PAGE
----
On one occasion though I was faced with a different dilemma, it was a night shift duty and I had a standby driver from an adjacent fire station driving my machine the pump. Around half an hour into the shift we picked up a fire call, some minutes into the journey I noticed the driver was driving somewhat erratically. After a further couple of minutes my mind was made up, the man was either unwell, or under the influence of alcohol. I instructed him quietly but firmly pull over to the side of the road, somewhat puzzled he did so. There in no uncertain manner I told him “get out of the driving seat and get into the back of the machine” initially he started to query why, but my stern manor told him no argument was going to be brooked. I took over driving the machine both to and back from the incident. Arriving back at Hammersmith, I called him straight in the office, telling him you are drunk and unfit for duty, at first he denied it, but it was patently obvious he was. He then gave me his rather flimsy excuse, at his home fire station that night duty, there five drivers on duty, and he was not down to drive. Thus he had got carried away at lunchtime and perhaps imbibed too much, not expecting a stand by duty that shift. Now I had a problem, we were a driver short, if I did it by the book and sent this man up the road, this would involve reams and reams of paperwork, then me having to attending discipline hearings at brigade HQ, what for me what was another stations problem. I had an idea, I would telephone his home station, and explain the problem to them, and ask if another driver one of his mates, would come to Hammersmith to relieve him. Apparently none of his mates were prepared to do this, which does not say a lot about the standing of the man at his home station. So I must admit I took the easy way out, not fancying reams and reams of paper etc, just to solve another stations problem. I called him back into the office telling him tersely that apparently he was considered such a shit back at his home station, that none of his mates were prepared to help him out. I let him digest this for some minutes, and then quietly told him what I suggest is this. That he go out of the office, then two or three minutes later come back in and tell me he had been suddenly taken unwell and that he wanted to go off duty sick A somewhat cavalier action I admit, but problem solved, we called up ‘D’ divisional HQ, told them the story of the man going sick, and other driver was posted in for the night. At a later date when I met up with the man once again, he quietly proffered his profuse apologies and thanks for my actions that night, hopefully he learnt from the experience.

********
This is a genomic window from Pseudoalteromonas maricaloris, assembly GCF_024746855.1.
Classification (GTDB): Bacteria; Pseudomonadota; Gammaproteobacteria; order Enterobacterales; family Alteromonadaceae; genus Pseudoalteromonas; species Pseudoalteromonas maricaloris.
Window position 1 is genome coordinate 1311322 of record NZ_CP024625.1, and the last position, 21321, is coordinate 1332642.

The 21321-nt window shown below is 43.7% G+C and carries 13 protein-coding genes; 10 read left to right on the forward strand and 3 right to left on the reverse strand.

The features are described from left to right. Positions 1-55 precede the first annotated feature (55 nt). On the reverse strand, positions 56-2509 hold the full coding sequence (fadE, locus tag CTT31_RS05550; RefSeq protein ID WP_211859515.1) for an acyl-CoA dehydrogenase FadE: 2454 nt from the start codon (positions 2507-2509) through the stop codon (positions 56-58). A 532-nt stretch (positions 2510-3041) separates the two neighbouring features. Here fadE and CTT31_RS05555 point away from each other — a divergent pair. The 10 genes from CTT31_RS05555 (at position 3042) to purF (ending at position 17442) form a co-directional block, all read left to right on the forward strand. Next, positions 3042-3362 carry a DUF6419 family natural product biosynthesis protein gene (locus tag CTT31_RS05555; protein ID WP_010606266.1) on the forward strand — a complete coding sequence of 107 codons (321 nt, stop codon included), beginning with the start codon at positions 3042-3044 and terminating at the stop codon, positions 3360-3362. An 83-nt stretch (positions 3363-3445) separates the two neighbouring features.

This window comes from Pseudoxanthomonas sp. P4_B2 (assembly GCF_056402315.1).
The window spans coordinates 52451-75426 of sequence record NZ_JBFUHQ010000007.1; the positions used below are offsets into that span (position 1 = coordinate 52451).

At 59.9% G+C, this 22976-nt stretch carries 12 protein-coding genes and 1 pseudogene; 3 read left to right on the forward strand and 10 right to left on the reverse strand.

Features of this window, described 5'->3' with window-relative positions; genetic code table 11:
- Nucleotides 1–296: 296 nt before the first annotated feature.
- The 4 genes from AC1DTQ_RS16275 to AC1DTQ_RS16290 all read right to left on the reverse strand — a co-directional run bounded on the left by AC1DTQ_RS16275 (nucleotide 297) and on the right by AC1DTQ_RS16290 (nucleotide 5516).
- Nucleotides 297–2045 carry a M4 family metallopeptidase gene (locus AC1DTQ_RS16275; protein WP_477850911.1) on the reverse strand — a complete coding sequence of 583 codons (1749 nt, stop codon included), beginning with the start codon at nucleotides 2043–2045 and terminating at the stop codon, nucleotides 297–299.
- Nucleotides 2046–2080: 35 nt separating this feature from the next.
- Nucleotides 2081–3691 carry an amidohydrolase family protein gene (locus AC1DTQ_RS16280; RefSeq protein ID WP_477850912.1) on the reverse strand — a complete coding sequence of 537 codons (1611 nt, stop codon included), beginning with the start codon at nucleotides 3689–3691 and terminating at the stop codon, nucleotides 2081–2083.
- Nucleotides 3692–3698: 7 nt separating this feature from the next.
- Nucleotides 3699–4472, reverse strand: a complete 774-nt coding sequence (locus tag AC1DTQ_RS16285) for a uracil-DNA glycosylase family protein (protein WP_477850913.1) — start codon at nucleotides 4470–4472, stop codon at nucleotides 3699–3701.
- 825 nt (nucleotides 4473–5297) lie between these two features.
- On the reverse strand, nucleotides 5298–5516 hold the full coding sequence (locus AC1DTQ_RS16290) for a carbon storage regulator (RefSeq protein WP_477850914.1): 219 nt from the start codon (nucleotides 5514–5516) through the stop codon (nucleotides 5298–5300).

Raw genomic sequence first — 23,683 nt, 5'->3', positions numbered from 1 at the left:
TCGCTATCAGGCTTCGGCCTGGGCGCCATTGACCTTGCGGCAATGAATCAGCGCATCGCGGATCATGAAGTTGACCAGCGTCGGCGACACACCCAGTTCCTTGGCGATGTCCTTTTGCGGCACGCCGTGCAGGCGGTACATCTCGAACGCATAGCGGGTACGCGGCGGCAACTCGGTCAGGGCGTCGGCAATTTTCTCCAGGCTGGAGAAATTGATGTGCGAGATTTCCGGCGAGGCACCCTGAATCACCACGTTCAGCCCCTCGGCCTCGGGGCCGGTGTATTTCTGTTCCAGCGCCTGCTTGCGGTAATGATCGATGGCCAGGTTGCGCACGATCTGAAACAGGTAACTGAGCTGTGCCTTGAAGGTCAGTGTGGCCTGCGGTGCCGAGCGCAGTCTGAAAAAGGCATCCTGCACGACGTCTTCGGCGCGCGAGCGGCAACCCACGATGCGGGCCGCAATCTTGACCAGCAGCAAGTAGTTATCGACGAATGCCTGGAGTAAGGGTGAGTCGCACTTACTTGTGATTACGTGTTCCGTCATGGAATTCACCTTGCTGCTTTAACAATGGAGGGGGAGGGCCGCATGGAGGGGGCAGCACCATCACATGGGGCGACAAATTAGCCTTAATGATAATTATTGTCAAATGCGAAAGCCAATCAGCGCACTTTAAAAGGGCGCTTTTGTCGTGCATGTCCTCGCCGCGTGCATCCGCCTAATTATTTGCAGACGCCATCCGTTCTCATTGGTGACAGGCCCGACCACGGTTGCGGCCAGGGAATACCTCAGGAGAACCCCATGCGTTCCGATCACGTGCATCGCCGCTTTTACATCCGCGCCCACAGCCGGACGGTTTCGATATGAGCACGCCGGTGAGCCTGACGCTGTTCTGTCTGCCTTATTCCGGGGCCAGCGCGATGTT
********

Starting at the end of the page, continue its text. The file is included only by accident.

This same neighbouring fire station in my opinion fell far below my quite exacting standards, both in behaviour and on the fire ground. At any structure fires near their borders they would make up the third machine on the attendance. We had been called to a house fire close to the border with this other stations fire ground. The fire was a fairly routine one, a small fire back room of the house hose reel in use. I was outside talking to the drivers, the fire pump was thundering away, a hose reel snaking into the house when the third machine drew up. I saw something I would never have thought to see in the London fire brigade. Casually sauntering towards me were three firemen, not wearing their belt axes or helmets, and with the tops of their fire tunics turned sideways and buttoned down. I think a little bit of red mist descended over me, for I snarled at them “and just where do you think you are going”. Taken aback by my aggressive manner they reply meekly “we are the take machine Guv”. I again snarled at them “right get back on your take machine and fuck off” adding “if you ever come on my fire ground again dressed like carnival clowns, instead of full fire rig I will start writing, and send it all the way up to Brigade Headquarters”. Suffice to say the word got around; they never did come on again dressed like clowns, instead as we like to say, were always thereafter fully belted and spurred.